When the Sunday School was started in the late 1700’s it had the purpose of training in literacy as well as Bible content, but as the struggle for the central position of God and His Word within education was fought and largely lost during the 1800’s, the Sunday School retreated into a Bible-only school which reflected the dualism of a large majority of Christians who survived the war by separating life into the “sacred” and the “secular” instead of claiming all truth for Christ. Seeker-friendly schools would actively counter this dualistic viewpoint and establish God’s truth as a transforming force within the culture rather than allowing people within and without the church to relegate truth to a special private, spiritual sphere.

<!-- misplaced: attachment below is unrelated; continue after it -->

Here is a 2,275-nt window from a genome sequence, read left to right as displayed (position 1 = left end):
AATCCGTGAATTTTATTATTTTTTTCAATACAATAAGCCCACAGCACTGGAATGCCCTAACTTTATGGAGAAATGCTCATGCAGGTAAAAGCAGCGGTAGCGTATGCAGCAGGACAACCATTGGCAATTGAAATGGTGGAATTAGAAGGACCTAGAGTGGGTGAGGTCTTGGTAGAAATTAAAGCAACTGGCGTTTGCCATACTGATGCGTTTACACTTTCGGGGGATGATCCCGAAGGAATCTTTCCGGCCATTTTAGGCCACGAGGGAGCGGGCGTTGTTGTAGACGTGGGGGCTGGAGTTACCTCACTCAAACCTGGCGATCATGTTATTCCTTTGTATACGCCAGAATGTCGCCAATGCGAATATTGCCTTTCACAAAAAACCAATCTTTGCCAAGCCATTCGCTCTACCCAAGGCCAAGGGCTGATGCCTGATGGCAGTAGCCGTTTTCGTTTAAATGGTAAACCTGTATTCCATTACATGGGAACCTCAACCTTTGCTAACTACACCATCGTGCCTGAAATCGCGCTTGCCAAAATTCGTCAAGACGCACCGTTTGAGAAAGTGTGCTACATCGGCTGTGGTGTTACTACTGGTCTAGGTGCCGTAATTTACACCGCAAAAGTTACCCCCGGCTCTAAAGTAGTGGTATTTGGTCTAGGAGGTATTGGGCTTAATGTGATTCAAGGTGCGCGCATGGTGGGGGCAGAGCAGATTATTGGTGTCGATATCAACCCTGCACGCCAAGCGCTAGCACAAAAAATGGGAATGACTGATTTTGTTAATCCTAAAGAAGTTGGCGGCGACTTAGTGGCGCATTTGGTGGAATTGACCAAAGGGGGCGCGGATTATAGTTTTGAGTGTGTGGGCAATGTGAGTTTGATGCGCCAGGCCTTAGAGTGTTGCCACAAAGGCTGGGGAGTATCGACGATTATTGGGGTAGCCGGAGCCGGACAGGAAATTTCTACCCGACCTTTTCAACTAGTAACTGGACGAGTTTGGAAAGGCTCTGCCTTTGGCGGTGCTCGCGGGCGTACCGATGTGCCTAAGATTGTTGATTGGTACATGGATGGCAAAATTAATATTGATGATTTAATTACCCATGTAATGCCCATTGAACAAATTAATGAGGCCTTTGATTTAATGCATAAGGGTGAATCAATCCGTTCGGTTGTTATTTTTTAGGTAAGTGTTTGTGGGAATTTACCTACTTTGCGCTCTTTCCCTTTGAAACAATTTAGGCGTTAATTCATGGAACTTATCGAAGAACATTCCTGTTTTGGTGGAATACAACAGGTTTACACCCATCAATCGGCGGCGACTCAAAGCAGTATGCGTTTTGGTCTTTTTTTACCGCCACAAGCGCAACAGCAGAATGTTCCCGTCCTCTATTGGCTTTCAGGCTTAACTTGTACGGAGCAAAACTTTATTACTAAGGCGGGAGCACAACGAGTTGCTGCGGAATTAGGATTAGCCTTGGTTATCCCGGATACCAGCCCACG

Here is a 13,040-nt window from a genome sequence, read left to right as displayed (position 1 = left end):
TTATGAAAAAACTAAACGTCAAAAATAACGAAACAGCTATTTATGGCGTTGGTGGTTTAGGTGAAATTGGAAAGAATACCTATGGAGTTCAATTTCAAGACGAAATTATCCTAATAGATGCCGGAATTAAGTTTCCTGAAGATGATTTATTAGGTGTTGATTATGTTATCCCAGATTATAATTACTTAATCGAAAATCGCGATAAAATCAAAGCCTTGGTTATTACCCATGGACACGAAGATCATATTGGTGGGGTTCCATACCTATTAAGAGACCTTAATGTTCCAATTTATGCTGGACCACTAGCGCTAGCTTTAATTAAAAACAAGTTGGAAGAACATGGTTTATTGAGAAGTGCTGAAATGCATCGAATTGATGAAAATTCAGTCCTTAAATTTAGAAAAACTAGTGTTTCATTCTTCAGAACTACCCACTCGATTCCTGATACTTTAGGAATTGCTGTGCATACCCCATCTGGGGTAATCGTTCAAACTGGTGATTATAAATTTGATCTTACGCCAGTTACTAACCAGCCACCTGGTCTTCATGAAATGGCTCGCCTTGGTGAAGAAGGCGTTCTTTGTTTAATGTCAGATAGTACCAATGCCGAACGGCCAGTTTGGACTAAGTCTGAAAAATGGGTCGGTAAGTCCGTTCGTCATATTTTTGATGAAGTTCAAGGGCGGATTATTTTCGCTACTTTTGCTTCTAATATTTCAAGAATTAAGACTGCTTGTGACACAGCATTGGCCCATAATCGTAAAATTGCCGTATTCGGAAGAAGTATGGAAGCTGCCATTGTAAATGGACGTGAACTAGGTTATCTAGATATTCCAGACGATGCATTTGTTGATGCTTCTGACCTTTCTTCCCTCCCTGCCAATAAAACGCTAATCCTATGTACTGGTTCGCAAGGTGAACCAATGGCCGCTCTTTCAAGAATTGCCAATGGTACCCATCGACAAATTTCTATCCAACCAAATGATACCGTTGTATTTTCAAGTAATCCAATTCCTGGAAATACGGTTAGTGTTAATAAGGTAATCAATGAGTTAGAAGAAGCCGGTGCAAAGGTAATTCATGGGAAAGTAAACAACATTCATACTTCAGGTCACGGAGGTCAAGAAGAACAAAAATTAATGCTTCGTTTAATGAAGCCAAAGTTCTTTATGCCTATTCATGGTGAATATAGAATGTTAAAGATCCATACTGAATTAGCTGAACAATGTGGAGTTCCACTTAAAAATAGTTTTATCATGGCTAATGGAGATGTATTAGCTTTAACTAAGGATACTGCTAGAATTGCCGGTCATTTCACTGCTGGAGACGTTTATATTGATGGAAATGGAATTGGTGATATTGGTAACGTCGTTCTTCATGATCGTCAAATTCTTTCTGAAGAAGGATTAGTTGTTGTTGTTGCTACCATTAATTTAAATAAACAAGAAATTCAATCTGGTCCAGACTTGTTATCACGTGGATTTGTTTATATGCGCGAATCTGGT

But not only would the seeker-friendly Christian school have a preserving influence on its environment and an evangelistic impact on the unsaved, it would provide the training for a life-time of discipleship and establish the principles of life-long learning. If the truth be told, there may be more to the harmful character of the protective bubble than Christian schools have wanted to admit. It is easier and safer to be separate from the world than actively representing Christ in the world. It makes no sense to send Christian children to be trained by ungodly teachers who communicate directly and indirectly that God is non-existent or irrelevant. However, the opportunity to stand for what you believe in age-appropriate settings could be very helpful. At least it would call the bluff of those who oppose Christian schools because they want their children to be a witness and to experience “the real world.” The seeker-friendly school would be an opportunity to bring transforming life to the sin-twisted “real world” when it was supported by the church and families as a priority outreach.